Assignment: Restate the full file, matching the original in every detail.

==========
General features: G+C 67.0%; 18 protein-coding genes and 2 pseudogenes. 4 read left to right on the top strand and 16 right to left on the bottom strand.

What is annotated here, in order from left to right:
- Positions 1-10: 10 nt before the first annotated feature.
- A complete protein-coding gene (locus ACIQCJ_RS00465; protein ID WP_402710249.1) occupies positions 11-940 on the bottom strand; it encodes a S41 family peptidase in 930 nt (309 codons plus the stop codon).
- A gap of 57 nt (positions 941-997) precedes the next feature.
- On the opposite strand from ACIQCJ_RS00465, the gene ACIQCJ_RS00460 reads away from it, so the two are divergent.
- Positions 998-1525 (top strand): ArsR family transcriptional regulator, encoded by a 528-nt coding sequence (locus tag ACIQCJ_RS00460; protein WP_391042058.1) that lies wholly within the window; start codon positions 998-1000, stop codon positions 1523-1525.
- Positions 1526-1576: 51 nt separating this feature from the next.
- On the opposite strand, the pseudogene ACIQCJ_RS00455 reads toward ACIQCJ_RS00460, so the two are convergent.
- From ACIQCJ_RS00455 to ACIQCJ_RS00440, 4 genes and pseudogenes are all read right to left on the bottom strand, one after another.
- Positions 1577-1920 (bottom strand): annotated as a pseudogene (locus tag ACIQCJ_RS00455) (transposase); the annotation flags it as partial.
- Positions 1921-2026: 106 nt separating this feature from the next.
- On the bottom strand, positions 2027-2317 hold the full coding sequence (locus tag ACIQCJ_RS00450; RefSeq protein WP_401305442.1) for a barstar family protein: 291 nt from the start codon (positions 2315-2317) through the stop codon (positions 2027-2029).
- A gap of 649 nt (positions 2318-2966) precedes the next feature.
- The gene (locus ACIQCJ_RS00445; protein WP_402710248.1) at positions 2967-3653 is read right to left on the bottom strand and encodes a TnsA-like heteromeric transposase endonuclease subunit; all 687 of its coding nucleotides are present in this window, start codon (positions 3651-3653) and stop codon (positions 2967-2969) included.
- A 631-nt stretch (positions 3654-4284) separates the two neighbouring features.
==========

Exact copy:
General features: G+C 67.0%; 18 protein-coding genes and 2 pseudogenes. 4 read left to right on the top strand and 16 right to left on the bottom strand.

What is annotated here, in order from left to right:
- Positions 1-10: 10 nt before the first annotated feature.
- A complete protein-coding gene (locus ACIQCJ_RS00465; protein ID WP_402710249.1) occupies positions 11-940 on the bottom strand; it encodes a S41 family peptidase in 930 nt (309 codons plus the stop codon).
- A gap of 57 nt (positions 941-997) precedes the next feature.
- On the opposite strand from ACIQCJ_RS00465, the gene ACIQCJ_RS00460 reads away from it, so the two are divergent.
- Positions 998-1525 (top strand): ArsR family transcriptional regulator, encoded by a 528-nt coding sequence (locus tag ACIQCJ_RS00460; protein WP_391042058.1) that lies wholly within the window; start codon positions 998-1000, stop codon positions 1523-1525.
- Positions 1526-1576: 51 nt separating this feature from the next.
- On the opposite strand, the pseudogene ACIQCJ_RS00455 reads toward ACIQCJ_RS00460, so the two are convergent.
- From ACIQCJ_RS00455 to ACIQCJ_RS00440, 4 genes and pseudogenes are all read right to left on the bottom strand, one after another.
- Positions 1577-1920 (bottom strand): annotated as a pseudogene (locus tag ACIQCJ_RS00455) (transposase); the annotation flags it as partial.
- Positions 1921-2026: 106 nt separating this feature from the next.
- On the bottom strand, positions 2027-2317 hold the full coding sequence (locus tag ACIQCJ_RS00450; RefSeq protein WP_401305442.1) for a barstar family protein: 291 nt from the start codon (positions 2315-2317) through the stop codon (positions 2027-2029).
- A gap of 649 nt (positions 2318-2966) precedes the next feature.
- The gene (locus ACIQCJ_RS00445; protein WP_402710248.1) at positions 2967-3653 is read right to left on the bottom strand and encodes a TnsA-like heteromeric transposase endonuclease subunit; all 687 of its coding nucleotides are present in this window, start codon (positions 3651-3653) and stop codon (positions 2967-2969) included.
- A 631-nt stretch (positions 3654-4284) separates the two neighbouring features.